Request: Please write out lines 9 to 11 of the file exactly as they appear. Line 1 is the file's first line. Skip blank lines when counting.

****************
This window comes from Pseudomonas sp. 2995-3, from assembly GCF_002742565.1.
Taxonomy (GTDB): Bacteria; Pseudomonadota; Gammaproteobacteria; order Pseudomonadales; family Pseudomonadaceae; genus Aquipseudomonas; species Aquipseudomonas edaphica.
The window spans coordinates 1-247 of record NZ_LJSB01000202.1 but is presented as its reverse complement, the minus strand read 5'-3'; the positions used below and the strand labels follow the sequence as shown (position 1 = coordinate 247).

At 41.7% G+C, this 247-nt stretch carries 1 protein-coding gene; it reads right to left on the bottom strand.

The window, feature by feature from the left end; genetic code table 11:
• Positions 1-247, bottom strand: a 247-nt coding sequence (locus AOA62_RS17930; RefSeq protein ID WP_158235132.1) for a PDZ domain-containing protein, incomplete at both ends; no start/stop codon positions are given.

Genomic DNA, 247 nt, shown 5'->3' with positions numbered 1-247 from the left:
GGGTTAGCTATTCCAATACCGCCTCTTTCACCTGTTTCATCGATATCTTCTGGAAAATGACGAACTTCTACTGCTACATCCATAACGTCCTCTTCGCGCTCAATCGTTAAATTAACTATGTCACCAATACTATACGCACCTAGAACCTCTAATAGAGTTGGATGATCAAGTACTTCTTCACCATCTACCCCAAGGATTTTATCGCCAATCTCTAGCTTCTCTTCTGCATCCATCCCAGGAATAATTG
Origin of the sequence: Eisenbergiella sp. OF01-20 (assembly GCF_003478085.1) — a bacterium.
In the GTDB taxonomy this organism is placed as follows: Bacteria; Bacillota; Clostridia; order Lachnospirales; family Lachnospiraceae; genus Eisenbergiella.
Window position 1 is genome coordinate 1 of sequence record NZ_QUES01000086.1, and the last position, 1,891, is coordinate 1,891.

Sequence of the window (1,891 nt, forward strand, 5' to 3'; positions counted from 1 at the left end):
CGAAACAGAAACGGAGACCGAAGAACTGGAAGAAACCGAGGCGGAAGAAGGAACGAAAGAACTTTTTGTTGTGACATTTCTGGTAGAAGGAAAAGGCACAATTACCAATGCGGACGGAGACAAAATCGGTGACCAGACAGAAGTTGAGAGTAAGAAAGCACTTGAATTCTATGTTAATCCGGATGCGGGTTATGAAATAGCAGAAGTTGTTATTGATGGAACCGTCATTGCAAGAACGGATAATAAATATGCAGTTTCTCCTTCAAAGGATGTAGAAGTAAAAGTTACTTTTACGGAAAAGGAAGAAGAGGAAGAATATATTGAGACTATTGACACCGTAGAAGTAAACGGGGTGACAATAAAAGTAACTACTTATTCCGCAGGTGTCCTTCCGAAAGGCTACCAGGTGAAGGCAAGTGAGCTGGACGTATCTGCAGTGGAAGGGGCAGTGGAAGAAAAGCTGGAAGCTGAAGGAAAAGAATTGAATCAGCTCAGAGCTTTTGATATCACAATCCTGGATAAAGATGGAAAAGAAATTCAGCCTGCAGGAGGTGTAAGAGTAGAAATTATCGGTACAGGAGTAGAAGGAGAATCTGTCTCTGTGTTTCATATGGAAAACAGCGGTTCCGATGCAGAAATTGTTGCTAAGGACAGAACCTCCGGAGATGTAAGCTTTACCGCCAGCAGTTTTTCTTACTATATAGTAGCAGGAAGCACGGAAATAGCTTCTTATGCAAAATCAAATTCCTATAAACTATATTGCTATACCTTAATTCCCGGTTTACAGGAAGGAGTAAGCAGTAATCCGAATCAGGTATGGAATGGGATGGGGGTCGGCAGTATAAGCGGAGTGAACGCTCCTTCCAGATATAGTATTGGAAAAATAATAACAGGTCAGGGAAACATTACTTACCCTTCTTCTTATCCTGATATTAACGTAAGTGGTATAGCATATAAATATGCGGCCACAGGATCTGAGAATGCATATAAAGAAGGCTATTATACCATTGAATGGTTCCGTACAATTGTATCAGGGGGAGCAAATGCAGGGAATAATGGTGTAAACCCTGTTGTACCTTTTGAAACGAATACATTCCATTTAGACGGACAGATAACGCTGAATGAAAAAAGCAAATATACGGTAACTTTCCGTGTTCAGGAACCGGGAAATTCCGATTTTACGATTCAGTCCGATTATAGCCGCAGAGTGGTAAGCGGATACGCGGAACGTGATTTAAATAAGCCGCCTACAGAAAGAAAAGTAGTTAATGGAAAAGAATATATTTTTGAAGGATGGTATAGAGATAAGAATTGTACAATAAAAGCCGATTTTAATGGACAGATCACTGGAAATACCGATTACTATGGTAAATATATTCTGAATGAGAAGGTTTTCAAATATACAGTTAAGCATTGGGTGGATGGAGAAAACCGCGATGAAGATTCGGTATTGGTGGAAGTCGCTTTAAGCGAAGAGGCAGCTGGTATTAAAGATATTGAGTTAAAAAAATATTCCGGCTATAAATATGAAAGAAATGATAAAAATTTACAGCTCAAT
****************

Origin of the sequence: Eisenbergiella sp. OF01-20 (assembly GCF_003478085.1) — a bacterium.
In the GTDB taxonomy this organism is placed as follows: Bacteria; Bacillota; Clostridia; order Lachnospirales; family Lachnospiraceae; genus Eisenbergiella.
Window position 1 is genome coordinate 1 of sequence record NZ_QUES01000086.1, and the last position, 1,891, is coordinate 1,891.